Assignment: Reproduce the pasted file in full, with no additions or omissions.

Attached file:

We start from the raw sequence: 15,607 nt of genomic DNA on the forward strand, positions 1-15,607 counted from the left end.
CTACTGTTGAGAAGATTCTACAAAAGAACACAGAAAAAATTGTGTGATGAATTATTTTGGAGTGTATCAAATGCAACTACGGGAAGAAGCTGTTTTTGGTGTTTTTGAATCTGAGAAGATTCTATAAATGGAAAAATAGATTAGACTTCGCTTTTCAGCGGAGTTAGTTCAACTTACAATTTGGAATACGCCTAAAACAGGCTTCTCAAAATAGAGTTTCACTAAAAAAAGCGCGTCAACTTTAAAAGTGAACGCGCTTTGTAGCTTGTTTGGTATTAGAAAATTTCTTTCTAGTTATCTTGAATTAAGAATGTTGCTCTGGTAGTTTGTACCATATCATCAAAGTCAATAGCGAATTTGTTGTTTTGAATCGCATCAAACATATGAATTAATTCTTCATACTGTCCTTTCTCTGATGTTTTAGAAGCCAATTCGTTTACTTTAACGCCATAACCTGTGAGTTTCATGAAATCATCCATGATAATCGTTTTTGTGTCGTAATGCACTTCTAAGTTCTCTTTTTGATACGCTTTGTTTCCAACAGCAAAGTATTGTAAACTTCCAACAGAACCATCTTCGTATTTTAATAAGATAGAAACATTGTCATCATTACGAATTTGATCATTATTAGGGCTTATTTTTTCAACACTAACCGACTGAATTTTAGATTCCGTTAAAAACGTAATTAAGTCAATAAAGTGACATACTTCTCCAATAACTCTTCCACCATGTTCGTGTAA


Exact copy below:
We start from the raw sequence: 15,607 nt of genomic DNA on the forward strand, positions 1-15,607 counted from the left end.
CTACTGTTGAGAAGATTCTACAAAAGAACACAGAAAAAATTGTGTGATGAATTATTTTGGAGTGTATCAAATGCAACTACGGGAAGAAGCTGTTTTTGGTGTTTTTGAATCTGAGAAGATTCTATAAATGGAAAAATAGATTAGACTTCGCTTTTCAGCGGAGTTAGTTCAACTTACAATTTGGAATACGCCTAAAACAGGCTTCTCAAAATAGAGTTTCACTAAAAAAAGCGCGTCAACTTTAAAAGTGAACGCGCTTTGTAGCTTGTTTGGTATTAGAAAATTTCTTTCTAGTTATCTTGAATTAAGAATGTTGCTCTGGTAGTTTGTACCATATCATCAAAGTCAATAGCGAATTTGTTGTTTTGAATCGCATCAAACATATGAATTAATTCTTCATACTGTCCTTTCTCTGATGTTTTAGAAGCCAATTCGTTTACTTTAACGCCATAACCTGTGAGTTTCATGAAATCATCCATGATAATCGTTTTTGTGTCGTAATGCACTTCTAAGTTCTCTTTTTGATACGCTTTGTTTCCAACAGCAAAGTATTGTAAACTTCCAACAGAACCATCTTCGTATTTTAATAAGATAGAAACATTGTCATCATTACGAATTTGATCATTATTAGGGCTTATTTTTTCAACACTAACCGACTGAATTTTAGATTCCGTTAAAAACGTAATTAAGTCAATAAAGTGACATACTTCTCCAATAACTCTTCCACCATGTTCGTGTAA